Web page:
Andrea Gabrieli


(01 Januar 1532 — 30 August 1585)

Andrea Gabrieli was probably born in Venice in 1532 or 1533. Together with his nephew Giovanni he represents the height of the Venetian School, which in the late Renaissance developed a polychoral form of composition (or for “cori battenti”, i.e. that respond to each other in turn) within the context of the musical activity at St Mark’s Basilica in Venice.

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A student of Adrian Willaert, Andrea Gabrieli lived in Verona around 1550, where he was in contact with Vincenzo Ruffo, who published one of his madrigals in 1554.

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Between 1555 and 1557 he was organist at Cannaregio and in 1562 he travelled to Germany, where he visited Frankfurt and Munich and got to know Orlando di Lasso.

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His meeting with this composer had a profound influence on Andrea Gabrieli. He broadened his composition enriching it with solutions discovered in the course of his travels and opened up to instrumental music.

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After obtaining a fixed position as organist in St Mark’s in 1566, the composer had the opportunity to write both for voices and for instruments and to perform his own compositions within the basilica.

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The resonant acoustics of St Mark’s induced Gabrieli to cultivate a style that brought together vocal and instrumental groups which took up positions and responded to each other in the ample space of the basilica, an evolved and dialectic style, a form of writing that elaborates and sublimates the complex Franco-Flemish polyphonies and that would go on to influence the composers of the early Baroque period.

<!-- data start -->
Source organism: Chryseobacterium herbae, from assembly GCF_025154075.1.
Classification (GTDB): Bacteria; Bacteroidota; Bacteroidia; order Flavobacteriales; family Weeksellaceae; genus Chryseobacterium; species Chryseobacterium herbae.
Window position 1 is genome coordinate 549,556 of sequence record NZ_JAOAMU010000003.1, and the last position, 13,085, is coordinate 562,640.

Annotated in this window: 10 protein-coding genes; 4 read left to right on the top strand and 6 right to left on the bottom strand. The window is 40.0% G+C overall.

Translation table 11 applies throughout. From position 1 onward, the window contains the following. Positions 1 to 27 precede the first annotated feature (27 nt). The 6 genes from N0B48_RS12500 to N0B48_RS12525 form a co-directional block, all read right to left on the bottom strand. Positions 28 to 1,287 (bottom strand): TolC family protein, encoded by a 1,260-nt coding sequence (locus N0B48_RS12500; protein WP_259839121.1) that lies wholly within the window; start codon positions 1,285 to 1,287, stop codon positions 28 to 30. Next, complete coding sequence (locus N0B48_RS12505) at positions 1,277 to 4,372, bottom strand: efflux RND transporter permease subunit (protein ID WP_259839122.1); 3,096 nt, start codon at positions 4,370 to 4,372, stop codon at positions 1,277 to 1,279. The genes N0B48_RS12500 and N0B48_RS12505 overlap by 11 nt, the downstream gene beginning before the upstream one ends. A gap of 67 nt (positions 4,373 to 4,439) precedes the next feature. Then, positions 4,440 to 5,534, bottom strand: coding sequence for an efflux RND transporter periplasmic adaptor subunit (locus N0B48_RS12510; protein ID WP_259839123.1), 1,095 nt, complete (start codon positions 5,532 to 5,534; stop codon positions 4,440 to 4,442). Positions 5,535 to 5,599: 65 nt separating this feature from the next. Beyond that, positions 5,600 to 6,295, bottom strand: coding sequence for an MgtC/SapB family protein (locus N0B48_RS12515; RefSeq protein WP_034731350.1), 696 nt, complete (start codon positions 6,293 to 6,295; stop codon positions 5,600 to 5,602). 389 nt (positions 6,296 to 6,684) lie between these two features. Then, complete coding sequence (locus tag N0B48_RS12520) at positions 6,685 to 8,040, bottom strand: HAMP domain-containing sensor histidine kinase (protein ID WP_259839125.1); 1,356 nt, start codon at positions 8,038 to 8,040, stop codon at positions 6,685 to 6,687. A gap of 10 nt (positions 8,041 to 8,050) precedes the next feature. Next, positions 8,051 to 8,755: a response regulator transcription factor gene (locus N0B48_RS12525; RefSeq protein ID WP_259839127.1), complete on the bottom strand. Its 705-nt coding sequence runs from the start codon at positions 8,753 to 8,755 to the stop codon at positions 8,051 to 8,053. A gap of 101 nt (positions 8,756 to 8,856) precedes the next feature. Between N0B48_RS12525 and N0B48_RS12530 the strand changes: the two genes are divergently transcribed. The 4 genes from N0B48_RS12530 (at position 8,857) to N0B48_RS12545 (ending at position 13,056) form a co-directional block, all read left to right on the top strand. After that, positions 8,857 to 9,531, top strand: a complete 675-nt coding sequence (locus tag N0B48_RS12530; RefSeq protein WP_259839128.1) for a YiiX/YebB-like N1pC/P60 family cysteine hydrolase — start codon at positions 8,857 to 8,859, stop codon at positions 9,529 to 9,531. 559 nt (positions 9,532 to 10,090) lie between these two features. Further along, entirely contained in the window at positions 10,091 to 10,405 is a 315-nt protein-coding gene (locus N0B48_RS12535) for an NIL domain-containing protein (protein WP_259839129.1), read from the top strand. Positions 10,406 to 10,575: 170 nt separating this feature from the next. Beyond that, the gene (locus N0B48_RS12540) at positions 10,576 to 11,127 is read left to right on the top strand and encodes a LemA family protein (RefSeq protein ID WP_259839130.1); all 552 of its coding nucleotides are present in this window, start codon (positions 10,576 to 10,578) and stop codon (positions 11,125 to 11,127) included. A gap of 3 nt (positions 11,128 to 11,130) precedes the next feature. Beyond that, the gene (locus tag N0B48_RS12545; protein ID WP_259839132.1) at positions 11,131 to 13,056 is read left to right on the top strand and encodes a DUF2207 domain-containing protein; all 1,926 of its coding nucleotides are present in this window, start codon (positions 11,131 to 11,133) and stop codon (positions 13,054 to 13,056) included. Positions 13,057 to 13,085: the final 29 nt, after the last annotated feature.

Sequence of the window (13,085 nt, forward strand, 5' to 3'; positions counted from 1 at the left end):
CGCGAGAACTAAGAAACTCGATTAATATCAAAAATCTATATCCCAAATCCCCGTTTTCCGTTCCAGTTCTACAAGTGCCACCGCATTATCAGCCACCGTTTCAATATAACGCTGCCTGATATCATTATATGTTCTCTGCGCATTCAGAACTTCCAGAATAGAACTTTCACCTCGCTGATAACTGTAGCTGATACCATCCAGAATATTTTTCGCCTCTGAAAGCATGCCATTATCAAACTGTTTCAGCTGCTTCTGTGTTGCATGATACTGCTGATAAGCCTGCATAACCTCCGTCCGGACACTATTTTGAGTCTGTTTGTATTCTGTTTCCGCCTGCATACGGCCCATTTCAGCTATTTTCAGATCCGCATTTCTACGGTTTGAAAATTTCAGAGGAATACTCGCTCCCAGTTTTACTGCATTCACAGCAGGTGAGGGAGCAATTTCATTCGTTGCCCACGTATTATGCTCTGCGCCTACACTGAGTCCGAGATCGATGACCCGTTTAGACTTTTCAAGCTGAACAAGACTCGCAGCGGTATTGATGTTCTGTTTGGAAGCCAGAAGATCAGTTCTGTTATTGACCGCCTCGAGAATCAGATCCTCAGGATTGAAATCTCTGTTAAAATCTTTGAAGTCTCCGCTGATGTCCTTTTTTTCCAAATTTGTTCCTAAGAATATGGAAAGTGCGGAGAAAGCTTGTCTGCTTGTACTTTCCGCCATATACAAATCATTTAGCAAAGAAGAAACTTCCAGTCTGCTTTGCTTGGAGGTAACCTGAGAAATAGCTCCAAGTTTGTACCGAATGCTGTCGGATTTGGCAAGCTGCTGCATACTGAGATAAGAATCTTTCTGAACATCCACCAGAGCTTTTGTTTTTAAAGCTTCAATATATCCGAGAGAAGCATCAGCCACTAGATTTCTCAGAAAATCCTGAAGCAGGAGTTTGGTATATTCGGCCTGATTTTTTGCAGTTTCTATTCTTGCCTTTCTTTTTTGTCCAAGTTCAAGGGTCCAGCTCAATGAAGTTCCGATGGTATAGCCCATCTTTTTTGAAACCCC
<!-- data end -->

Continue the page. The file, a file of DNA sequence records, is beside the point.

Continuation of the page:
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Gabrieli died on 30th August 1585.

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His music includes a substantial corpus of vocal music, of which the works published during his lifetime include: Sacrae cantiones, Il primo libro and Il Secondo libro di madrigali a cinque voci, the Primus liber missarum sex vocum, Il primo libro de madrigali a sei voci, Libro primo de’ madrigali a tre voci, Ecclesiasticarum cantionum quatuor vocum, Il secondo libro de’ madrigali a sei voci and the Psalmi Davidici.

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The composer’s posthumously published works include the three collections of the Concerti di Andrea, et di Giovanni Gabrieli, the Chori in musica sopra li chori della tragedia di Edippo Tiranno, Il terzo libro de madrigali a cinque voci, Madrigali et ricercari a quattro voci, La musica per strumenti da tasto and the two collections of La musica per strumenti da tasto e liuto.